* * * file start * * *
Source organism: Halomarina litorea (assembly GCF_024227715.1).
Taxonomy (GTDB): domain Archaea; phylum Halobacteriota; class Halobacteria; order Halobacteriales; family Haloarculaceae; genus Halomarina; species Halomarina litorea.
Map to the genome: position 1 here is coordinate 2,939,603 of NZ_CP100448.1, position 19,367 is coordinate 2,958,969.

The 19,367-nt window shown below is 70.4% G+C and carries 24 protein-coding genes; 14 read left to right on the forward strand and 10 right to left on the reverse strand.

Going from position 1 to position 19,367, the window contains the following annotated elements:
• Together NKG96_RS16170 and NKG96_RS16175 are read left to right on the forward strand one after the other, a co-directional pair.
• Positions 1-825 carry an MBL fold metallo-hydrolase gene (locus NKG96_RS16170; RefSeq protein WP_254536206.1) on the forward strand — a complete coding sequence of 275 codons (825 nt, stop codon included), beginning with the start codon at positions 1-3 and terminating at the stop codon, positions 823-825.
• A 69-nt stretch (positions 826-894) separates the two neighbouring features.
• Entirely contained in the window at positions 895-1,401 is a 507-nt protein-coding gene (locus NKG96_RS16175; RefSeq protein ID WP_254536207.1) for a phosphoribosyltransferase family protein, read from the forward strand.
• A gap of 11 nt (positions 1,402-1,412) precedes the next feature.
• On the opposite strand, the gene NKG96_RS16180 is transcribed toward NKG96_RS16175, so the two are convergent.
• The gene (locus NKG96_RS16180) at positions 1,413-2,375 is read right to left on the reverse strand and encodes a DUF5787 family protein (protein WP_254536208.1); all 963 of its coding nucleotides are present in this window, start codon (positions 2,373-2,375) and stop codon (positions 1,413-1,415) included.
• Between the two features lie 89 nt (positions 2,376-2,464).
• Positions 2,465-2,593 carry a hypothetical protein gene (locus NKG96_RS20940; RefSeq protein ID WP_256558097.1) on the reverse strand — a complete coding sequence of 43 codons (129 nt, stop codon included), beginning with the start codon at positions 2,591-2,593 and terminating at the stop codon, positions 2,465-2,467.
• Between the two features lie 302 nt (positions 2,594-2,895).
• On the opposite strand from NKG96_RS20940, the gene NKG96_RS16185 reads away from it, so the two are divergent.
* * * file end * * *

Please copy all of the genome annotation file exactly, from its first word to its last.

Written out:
Source organism: Halomarina litorea (assembly GCF_024227715.1).
Taxonomy (GTDB): domain Archaea; phylum Halobacteriota; class Halobacteria; order Halobacteriales; family Haloarculaceae; genus Halomarina; species Halomarina litorea.
Map to the genome: position 1 here is coordinate 2,939,603 of NZ_CP100448.1, position 19,367 is coordinate 2,958,969.

The 19,367-nt window shown below is 70.4% G+C and carries 24 protein-coding genes; 14 read left to right on the forward strand and 10 right to left on the reverse strand.

Going from position 1 to position 19,367, the window contains the following annotated elements:
• Together NKG96_RS16170 and NKG96_RS16175 are read left to right on the forward strand one after the other, a co-directional pair.
• Positions 1-825 carry an MBL fold metallo-hydrolase gene (locus NKG96_RS16170; RefSeq protein WP_254536206.1) on the forward strand — a complete coding sequence of 275 codons (825 nt, stop codon included), beginning with the start codon at positions 1-3 and terminating at the stop codon, positions 823-825.
• A 69-nt stretch (positions 826-894) separates the two neighbouring features.
• Entirely contained in the window at positions 895-1,401 is a 507-nt protein-coding gene (locus NKG96_RS16175; RefSeq protein ID WP_254536207.1) for a phosphoribosyltransferase family protein, read from the forward strand.
• A gap of 11 nt (positions 1,402-1,412) precedes the next feature.
• On the opposite strand, the gene NKG96_RS16180 is transcribed toward NKG96_RS16175, so the two are convergent.
• The gene (locus NKG96_RS16180) at positions 1,413-2,375 is read right to left on the reverse strand and encodes a DUF5787 family protein (protein WP_254536208.1); all 963 of its coding nucleotides are present in this window, start codon (positions 2,373-2,375) and stop codon (positions 1,413-1,415) included.
• Between the two features lie 89 nt (positions 2,376-2,464).
• Positions 2,465-2,593 carry a hypothetical protein gene (locus NKG96_RS20940; RefSeq protein ID WP_256558097.1) on the reverse strand — a complete coding sequence of 43 codons (129 nt, stop codon included), beginning with the start codon at positions 2,591-2,593 and terminating at the stop codon, positions 2,465-2,467.
• Between the two features lie 302 nt (positions 2,594-2,895).
• On the opposite strand from NKG96_RS20940, the gene NKG96_RS16185 reads away from it, so the two are divergent.